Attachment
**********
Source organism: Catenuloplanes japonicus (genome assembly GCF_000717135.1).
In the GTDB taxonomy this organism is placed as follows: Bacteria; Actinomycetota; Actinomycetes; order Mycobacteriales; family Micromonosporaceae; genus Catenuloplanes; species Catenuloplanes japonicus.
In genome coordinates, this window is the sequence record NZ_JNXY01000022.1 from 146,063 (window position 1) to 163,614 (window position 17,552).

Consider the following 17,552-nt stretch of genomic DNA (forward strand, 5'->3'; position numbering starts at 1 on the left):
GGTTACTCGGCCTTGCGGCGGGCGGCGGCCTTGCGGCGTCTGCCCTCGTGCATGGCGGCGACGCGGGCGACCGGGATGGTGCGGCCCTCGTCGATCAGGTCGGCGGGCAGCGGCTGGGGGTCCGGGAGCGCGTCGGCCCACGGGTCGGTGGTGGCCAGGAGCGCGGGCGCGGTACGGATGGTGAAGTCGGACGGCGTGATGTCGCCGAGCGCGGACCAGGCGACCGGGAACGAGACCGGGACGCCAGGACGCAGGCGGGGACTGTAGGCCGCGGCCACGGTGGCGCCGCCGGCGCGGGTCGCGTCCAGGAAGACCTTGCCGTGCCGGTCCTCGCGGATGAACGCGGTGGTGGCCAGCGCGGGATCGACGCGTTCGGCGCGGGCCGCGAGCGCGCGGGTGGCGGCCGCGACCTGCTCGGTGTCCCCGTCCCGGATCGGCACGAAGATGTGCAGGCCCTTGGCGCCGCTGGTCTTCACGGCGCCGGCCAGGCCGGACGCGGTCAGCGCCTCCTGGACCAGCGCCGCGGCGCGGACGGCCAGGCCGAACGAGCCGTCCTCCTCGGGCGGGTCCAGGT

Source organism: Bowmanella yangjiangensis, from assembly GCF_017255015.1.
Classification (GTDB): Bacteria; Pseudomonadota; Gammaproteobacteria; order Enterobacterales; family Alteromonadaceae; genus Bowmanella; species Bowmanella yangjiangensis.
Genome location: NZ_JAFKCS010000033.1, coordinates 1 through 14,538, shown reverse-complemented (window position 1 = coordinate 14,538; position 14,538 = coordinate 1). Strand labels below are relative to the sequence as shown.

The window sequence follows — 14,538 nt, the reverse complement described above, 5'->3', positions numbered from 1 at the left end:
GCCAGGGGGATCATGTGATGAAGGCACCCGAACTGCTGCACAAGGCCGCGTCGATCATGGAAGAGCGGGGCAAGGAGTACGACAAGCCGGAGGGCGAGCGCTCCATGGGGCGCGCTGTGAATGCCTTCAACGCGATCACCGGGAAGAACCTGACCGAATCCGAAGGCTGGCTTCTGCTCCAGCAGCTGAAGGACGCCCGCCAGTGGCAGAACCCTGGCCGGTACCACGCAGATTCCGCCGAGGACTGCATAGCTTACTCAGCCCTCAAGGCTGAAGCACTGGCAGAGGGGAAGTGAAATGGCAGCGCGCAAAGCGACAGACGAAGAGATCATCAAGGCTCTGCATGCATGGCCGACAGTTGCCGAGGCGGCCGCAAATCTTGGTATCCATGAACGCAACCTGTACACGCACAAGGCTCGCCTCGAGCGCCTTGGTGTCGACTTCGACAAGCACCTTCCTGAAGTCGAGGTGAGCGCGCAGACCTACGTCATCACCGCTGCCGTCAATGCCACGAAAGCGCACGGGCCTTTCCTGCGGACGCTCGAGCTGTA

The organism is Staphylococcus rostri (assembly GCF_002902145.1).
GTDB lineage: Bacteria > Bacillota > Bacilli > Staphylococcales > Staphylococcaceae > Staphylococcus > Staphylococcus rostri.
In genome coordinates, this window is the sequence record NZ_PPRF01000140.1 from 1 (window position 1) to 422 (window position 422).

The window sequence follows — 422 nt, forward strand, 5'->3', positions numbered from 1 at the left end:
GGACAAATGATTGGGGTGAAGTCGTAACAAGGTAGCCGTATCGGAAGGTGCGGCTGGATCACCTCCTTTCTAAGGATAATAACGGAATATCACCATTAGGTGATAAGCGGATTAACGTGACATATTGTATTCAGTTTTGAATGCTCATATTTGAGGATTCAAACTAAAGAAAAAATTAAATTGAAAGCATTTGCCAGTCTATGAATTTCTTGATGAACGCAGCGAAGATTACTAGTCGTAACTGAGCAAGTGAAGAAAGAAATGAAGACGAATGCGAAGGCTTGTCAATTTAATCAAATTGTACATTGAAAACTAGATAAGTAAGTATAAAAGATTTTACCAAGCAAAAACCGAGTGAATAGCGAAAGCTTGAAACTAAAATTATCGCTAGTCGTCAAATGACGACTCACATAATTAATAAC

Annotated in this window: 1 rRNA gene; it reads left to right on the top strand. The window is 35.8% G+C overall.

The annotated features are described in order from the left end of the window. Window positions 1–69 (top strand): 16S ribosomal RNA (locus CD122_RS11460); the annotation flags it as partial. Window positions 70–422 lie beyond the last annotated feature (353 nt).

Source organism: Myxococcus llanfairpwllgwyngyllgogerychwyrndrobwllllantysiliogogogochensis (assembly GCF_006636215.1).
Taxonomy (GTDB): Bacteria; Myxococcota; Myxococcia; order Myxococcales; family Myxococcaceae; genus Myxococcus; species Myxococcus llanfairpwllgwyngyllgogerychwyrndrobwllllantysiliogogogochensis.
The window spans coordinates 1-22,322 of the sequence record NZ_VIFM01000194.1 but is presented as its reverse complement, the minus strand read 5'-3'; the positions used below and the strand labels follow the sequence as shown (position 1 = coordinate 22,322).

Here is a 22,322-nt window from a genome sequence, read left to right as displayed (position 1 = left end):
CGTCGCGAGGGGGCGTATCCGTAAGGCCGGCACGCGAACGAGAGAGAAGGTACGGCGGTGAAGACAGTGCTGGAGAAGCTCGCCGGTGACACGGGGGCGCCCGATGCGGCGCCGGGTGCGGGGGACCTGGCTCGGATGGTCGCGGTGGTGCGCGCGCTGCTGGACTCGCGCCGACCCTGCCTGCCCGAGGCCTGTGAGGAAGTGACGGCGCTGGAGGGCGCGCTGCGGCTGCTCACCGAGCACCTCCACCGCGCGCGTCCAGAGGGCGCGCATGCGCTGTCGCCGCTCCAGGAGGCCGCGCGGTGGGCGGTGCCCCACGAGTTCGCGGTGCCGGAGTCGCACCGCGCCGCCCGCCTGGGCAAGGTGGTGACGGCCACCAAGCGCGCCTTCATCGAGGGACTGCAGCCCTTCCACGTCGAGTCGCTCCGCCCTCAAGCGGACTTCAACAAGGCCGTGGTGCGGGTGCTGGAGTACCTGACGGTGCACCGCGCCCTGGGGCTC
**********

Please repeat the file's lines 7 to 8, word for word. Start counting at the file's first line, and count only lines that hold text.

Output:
Classification (GTDB): Bacteria; Pseudomonadota; Gammaproteobacteria; order Enterobacterales; family Alteromonadaceae; genus Bowmanella; species Bowmanella yangjiangensis.
Genome location: NZ_JAFKCS010000033.1, coordinates 1 through 14,538, shown reverse-complemented (window position 1 = coordinate 14,538; position 14,538 = coordinate 1). Strand labels below are relative to the sequence as shown.